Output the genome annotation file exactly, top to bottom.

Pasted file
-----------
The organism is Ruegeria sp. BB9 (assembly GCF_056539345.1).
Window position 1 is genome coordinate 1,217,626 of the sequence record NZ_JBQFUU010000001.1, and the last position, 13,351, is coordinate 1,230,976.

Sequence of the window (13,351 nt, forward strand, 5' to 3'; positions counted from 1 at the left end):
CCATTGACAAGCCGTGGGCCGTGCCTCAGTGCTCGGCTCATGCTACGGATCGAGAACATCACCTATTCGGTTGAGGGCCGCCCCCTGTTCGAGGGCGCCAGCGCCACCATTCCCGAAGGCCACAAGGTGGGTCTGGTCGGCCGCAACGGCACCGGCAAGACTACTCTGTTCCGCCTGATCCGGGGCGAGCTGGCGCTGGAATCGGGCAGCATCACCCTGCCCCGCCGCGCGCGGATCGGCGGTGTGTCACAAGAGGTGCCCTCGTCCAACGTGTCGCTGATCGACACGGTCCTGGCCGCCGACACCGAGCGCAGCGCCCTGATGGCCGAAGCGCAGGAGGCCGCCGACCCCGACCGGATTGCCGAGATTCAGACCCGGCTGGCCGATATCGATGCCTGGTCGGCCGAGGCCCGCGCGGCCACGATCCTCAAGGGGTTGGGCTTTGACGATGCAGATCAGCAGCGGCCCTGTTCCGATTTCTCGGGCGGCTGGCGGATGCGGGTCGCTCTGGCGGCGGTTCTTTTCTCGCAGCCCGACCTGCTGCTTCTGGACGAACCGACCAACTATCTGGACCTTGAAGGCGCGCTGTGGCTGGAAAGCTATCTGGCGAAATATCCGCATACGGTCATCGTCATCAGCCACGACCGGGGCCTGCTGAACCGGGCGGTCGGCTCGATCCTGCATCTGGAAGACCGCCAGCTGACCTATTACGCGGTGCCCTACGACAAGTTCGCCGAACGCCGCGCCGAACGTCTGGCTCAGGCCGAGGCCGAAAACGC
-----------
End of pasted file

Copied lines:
The organism is Ruegeria sp. BB9 (assembly GCF_056539345.1).
Window position 1 is genome coordinate 1,217,626 of the sequence record NZ_JBQFUU010000001.1, and the last position, 13,351, is coordinate 1,230,976.

Sequence of the window (13,351 nt, forward strand, 5' to 3'; positions counted from 1 at the left end):
CCATTGACAAGCCGTGGGCCGTGCCTCAGTGCTCGGCTCATGCTACGGATCGAGAACATCACCTATTCGGTTGAGGGCCGCCCCCTGTTCGAGGGCGCCAGCGCCACCATTCCCGAAGGCCACAAGGTGGGTCTGGTCGGCCGCAACGGCACCGGCAAGACTACTCTGTTCCGCCTGATCCGGGGCGAGCTGGCGCTGGAATCGGGCAGCATCACCCTGCCCCGCCGCGCGCGGATCGGCGGTGTGTCACAAGAGGTGCCCTCGTCCAACGTGTCGCTGATCGACACGGTCCTGGCCGCCGACACCGAGCGCAGCGCCCTGATGGCCGAAGCGCAGGAGGCCGCCGACCCCGACCGGATTGCCGAGATTCAGACCCGGCTGGCCGATATCGATGCCTGGTCGGCCGAGGCCCGCGCGGCCACGATCCTCAAGGGGTTGGGCTTTGACGATGCAGATCAGCAGCGGCCCTGTTCCGATTTCTCGGGCGGCTGGCGGATGCGGGTCGCTCTGGCGGCGGTTCTTTTCTCGCAGCCCGACCTGCTGCTTCTGGACGAACCGACCAACTATCTGGACCTTGAAGGCGCGCTGTGGCTGGAAAGCTATCTGGCGAAATATCCGCATACGGTCATCGTCATCAGCCACGACCGGGGCCTGCTGAACCGGGCGGTCGGCTCGATCCTGCATCTGGAAGACCGCCAGCTGACCTATTACGCGGTGCCCTACGACAAGTTCGCCGAACGCCGCGCCGAACGTCTGGCTCAGGCCGAGGCCGAAAACGC